However, the girls are another matter. I bought the little favors again at the dollar store. Too old for a traditional egg hunt, I wrote rhyming (I'll admit, not good rhyme because I was in a hurry) directions to lead them to their birthday gifts. The first egg has marshmallow treats and directions. Each girl follows her own path. The second egg is actually an egg shaped puzzle they have to figure out how to open to get the directions. The third egg holds directions inside and sits atop a chocolate cross. The fourth egg and directions sit on a Rubic type puzzle. The fifth egg holds one of the girls' birthday gifts either inside with the directions or sits on top of a package. The last egg sits on their second birthday gift.

They enjoyed the game last year so I'll hope they appreciate it again this year.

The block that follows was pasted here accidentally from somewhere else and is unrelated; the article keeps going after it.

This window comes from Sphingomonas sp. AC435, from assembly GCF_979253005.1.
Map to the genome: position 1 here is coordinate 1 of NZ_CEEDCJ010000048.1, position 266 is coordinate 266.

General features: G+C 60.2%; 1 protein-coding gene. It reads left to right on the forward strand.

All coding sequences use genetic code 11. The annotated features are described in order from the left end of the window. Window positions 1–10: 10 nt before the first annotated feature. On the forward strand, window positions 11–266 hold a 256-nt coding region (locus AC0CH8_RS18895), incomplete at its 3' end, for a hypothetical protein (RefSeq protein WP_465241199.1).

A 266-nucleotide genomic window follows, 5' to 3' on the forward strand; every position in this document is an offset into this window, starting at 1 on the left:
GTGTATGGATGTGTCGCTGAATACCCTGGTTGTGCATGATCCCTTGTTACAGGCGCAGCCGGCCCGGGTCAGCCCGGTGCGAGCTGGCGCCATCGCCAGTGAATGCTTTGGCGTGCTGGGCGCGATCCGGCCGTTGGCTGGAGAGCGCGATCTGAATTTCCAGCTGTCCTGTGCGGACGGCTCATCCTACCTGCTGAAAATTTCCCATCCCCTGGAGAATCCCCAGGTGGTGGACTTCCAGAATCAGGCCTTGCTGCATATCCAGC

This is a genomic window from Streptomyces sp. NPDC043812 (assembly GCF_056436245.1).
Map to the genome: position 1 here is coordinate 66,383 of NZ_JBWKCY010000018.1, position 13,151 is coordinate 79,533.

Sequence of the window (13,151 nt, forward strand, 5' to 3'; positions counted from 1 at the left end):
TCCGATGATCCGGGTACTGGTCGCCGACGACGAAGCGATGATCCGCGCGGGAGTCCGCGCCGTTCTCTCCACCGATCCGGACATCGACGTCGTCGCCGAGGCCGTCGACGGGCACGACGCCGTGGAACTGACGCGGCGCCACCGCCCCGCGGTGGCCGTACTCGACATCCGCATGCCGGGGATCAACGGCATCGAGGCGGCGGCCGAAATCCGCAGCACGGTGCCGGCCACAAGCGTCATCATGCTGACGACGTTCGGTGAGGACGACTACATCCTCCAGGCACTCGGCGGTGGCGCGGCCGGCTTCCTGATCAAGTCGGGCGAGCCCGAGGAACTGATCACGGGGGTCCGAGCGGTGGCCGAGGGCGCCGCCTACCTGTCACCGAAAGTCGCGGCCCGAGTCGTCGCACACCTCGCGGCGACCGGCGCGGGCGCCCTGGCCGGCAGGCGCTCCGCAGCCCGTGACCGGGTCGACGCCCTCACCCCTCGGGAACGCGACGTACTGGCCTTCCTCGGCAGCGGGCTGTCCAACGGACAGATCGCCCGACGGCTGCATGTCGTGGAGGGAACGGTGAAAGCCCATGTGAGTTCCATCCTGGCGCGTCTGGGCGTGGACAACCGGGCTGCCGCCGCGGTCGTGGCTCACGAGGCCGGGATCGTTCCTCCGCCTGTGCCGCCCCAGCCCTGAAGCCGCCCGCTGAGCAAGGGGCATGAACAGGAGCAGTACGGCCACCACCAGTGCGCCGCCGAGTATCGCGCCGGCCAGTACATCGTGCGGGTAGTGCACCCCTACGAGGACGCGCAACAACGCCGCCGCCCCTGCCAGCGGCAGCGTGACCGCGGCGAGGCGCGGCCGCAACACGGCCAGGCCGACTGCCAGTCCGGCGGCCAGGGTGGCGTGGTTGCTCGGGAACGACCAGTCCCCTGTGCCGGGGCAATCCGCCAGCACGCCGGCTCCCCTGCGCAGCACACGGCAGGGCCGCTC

Sunday, April 17, 2011


After a week's break, I've discovered the blogs must be boring as reading has dropped off. I think I'll change my strategy. I'll talk about whatever comes to mind. Today I'll concentrate more on Promotion.

While writing a proposal for the Douglas Country Writer's Conference, I've discovered more on promotion. Try to be a guest blogger on popular blogs. Also search out interview opportunities. After hearing Dom Testa speak at AuthorU, I have a different outlook on interviewing.

He says your subject should be broad. If not, there will be no interest by media to do an interview. Suppose you've written on the life cycle of frogs. Who cares? Who wants to know about frogs? However, if you choose a subject such as his that says "Smart is Cool" to teens, you can land an interview.